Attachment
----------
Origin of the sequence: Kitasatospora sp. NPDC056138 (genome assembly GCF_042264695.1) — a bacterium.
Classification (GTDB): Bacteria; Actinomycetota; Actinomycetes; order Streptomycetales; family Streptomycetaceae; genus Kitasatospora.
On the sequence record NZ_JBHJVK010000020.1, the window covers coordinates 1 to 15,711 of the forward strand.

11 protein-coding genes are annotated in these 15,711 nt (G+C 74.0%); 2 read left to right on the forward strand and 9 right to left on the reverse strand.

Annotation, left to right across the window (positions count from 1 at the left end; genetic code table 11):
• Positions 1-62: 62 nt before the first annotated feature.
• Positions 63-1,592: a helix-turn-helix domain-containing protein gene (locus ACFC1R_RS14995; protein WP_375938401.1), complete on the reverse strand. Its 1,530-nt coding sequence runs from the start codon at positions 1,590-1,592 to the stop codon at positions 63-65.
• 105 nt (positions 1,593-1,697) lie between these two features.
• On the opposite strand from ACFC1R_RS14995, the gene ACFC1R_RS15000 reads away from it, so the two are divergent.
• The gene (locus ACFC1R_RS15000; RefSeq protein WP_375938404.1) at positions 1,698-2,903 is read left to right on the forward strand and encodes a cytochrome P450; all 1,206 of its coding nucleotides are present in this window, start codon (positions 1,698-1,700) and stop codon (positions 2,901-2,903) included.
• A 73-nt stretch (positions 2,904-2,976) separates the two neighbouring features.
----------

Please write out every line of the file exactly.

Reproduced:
Origin of the sequence: Kitasatospora sp. NPDC056138 (genome assembly GCF_042264695.1) — a bacterium.
Classification (GTDB): Bacteria; Actinomycetota; Actinomycetes; order Streptomycetales; family Streptomycetaceae; genus Kitasatospora.
On the sequence record NZ_JBHJVK010000020.1, the window covers coordinates 1 to 15,711 of the forward strand.

11 protein-coding genes are annotated in these 15,711 nt (G+C 74.0%); 2 read left to right on the forward strand and 9 right to left on the reverse strand.

Annotation, left to right across the window (positions count from 1 at the left end; genetic code table 11):
• Positions 1-62: 62 nt before the first annotated feature.
• Positions 63-1,592: a helix-turn-helix domain-containing protein gene (locus ACFC1R_RS14995; protein WP_375938401.1), complete on the reverse strand. Its 1,530-nt coding sequence runs from the start codon at positions 1,590-1,592 to the stop codon at positions 63-65.
• 105 nt (positions 1,593-1,697) lie between these two features.
• On the opposite strand from ACFC1R_RS14995, the gene ACFC1R_RS15000 reads away from it, so the two are divergent.
• The gene (locus ACFC1R_RS15000; RefSeq protein WP_375938404.1) at positions 1,698-2,903 is read left to right on the forward strand and encodes a cytochrome P450; all 1,206 of its coding nucleotides are present in this window, start codon (positions 1,698-1,700) and stop codon (positions 2,901-2,903) included.
• A 73-nt stretch (positions 2,904-2,976) separates the two neighbouring features.